Maryland horse racing regulators ignored rules as they dispensed state money to track owners

Maryland’s horse racing regulators have ignored state law while awarding nearly $22 million in public subsidies for racetrack upgrades to the private company that owns Pimlico Race Course and Laurel Park, an investigation by The Baltimore Sun has found.

The Maryland Racing Commission had planned to release last Thursday an additional $4.4 million in subsidies to the Maryland Jockey Club for Laurel Park renovations even though the panel has not approved a capital construction plan to guide such work at the two tracks. After questions from The Sun and advice from an assistant attorney general, the volunteer nine-member panel removed the latest reimbursement request from the agenda until a current spending blueprint is submitted for approval.


A state law in effect since 2013 requires the racing commission to approve such a plan before distributing any money from the slots-funded Racetrack Facility Renewal Account. The commission has not done that, records show.

The jockey club submitted a preliminary capital improvement plan for 2013 to 2017 that promised “significant investments in the rebuilding of Pimlico Race Course to serve as the proud home of the Preakness Stakes.” But the racing commission never voted on the plan, and the jockey club did not carry out that vision — instead spending most of its state grants at Laurel.


The commission acknowledges that it has never approved a plan for 2018 and beyond.

Nonetheless, the commission awarded the jockey club $15.6 million over the course of its plan ending in 2017, with 91 percent going to the Laurel track. And last year the commission gave the track owner $6.7 million, with more than three-quarters invested at Laurel, according to the company’s annual reports.

While state law does not dictate where the jockey club must spend the subsidies, the statute makes clear that the track owner must submit a plan detailing how and when it will spend the state’s money. And it clearly states that tthe commission must consider and approve the plan before releasing any money.

“It appears on its face that the racing commission has totally failed in its obligation to serve as a regulator of the industry,” said Sen. Bill Ferguson, a Baltimore Democrat. “You have to have oversight.”

Ferguson said he plans to ask Gov. Larry Hogan to order an audit of the commission’s use of the Racetrack Facility Renewal Account. “All funds in the RFRA account should be frozen until there has been a clear accounting for every dollar spent out of the account,” Ferguson said.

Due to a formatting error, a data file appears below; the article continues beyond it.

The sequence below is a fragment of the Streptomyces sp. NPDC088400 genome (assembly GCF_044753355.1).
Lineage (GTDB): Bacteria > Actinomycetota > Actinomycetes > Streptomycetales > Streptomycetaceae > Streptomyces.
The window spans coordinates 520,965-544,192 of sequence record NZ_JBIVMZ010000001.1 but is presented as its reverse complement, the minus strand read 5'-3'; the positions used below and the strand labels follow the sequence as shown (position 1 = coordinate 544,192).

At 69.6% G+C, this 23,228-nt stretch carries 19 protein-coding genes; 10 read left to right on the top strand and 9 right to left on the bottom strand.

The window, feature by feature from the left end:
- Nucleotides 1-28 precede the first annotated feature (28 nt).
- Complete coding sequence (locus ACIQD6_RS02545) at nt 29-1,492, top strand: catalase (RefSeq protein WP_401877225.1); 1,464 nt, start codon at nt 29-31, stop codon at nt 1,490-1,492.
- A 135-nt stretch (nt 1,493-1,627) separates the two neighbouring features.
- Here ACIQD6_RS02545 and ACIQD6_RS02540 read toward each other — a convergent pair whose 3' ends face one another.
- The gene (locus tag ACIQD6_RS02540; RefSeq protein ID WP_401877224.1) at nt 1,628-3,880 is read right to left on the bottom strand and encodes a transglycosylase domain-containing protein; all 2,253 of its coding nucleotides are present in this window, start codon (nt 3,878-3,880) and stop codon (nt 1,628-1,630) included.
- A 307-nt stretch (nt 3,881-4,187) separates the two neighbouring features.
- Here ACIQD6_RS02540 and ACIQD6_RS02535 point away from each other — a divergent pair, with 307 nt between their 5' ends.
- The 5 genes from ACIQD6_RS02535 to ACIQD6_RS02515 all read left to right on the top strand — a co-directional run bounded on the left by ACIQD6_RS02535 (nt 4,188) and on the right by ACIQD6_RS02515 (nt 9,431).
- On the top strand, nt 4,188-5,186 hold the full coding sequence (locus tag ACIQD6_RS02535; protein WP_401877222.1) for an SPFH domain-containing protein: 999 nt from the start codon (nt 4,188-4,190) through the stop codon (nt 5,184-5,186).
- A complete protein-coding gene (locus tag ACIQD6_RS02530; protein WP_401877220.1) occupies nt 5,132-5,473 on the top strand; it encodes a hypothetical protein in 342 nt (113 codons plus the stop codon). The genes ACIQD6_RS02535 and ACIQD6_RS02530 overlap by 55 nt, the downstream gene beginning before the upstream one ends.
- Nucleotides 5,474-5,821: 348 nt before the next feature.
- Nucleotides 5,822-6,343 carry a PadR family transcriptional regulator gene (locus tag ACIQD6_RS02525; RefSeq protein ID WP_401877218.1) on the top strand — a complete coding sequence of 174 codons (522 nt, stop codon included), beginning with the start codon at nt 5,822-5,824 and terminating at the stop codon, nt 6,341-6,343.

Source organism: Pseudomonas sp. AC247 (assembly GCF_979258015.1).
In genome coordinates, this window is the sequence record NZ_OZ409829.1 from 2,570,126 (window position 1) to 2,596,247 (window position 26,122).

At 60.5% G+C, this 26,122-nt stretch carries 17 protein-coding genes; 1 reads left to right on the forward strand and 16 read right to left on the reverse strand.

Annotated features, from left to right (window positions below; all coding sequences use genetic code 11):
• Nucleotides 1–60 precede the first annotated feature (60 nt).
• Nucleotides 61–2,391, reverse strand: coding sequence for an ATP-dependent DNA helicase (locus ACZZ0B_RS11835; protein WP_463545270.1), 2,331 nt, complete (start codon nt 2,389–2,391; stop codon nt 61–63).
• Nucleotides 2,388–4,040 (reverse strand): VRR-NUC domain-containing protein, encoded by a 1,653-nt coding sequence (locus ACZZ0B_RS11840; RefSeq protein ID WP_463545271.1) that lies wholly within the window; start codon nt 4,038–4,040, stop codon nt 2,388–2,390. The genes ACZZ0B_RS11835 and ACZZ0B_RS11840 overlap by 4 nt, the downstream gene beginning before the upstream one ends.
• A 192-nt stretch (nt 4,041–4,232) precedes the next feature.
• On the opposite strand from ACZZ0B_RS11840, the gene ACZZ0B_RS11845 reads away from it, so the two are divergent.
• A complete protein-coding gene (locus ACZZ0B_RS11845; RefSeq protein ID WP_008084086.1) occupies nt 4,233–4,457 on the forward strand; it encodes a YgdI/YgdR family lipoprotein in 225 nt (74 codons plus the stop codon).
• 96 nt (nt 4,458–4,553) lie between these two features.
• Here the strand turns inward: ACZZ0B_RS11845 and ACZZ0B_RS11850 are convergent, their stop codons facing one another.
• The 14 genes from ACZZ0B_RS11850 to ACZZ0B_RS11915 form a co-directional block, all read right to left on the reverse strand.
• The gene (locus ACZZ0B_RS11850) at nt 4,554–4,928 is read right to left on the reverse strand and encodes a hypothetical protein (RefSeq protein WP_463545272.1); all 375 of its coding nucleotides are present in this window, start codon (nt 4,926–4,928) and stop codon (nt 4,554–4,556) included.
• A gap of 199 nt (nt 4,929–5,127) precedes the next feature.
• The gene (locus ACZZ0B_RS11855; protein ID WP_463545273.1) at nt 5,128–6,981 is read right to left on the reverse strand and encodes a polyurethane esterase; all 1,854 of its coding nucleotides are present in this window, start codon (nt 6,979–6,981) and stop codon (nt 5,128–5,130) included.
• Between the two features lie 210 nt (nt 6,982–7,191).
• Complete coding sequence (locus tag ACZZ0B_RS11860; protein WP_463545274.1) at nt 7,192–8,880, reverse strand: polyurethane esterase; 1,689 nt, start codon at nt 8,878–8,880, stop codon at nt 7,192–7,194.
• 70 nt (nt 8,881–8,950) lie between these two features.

A spokesman for the racing commission said the panel stands by its work. “The commission believes it has complied with all regulations with one possible exception in 2018,” said Michael L. Harrison, spokesman for the Department of Labor, Licensing and Regulation, which houses the commission. “The department stands by the commission which has consistently and openly followed the regulations.”

Tim Ritvo, chief operating officer for The Stronach Group, which owns the jockey club, said the company moved away from the plan that envisioned greater spending at Pimlico when the extent of the track’s deterioration became more evident. “We knew shortly after the submission of the 2013 plan that minor renovations were impractical,” Ritvo said. He said the company kept the commission informed about its change of direction.

Ritvo said the company now plans to submit a new capital blueprint to the commission in July.


The account for racetrack renovations was established as state lawmakers were approving and expanding slot machine gambling in Maryland beginning in 2007. A portion of slots revenue has been funding the account since 2011, but the current reimbursement process did not kick in until 2015, state officials said. The commission has not rejected any request for funding by the jockey club since then, state officials said.

The jockey club submitted a capital plan for 2013 through 2017 that called for a “major overhaul” at Pimlico including six new barns with 216 stalls and “substantial patron focused improvements to the Clubhouse and Grandstand buildings.” At Laurel, the plan committed to construction of hundreds of new stalls, a new gatehouse and a new clubhouse.

Commission officials contend that the plan qualified the jockey club to receive subsidies through 2017. But there is no record that the commission approved the plan, as required by state law. And the commission did not monitor renovations to make sure the company was spending the money in accordance with its plan.

Instead, the board relied on an accountant’s verification that the money was spent on qualified capital projects, not necessarily those outlined in the plan.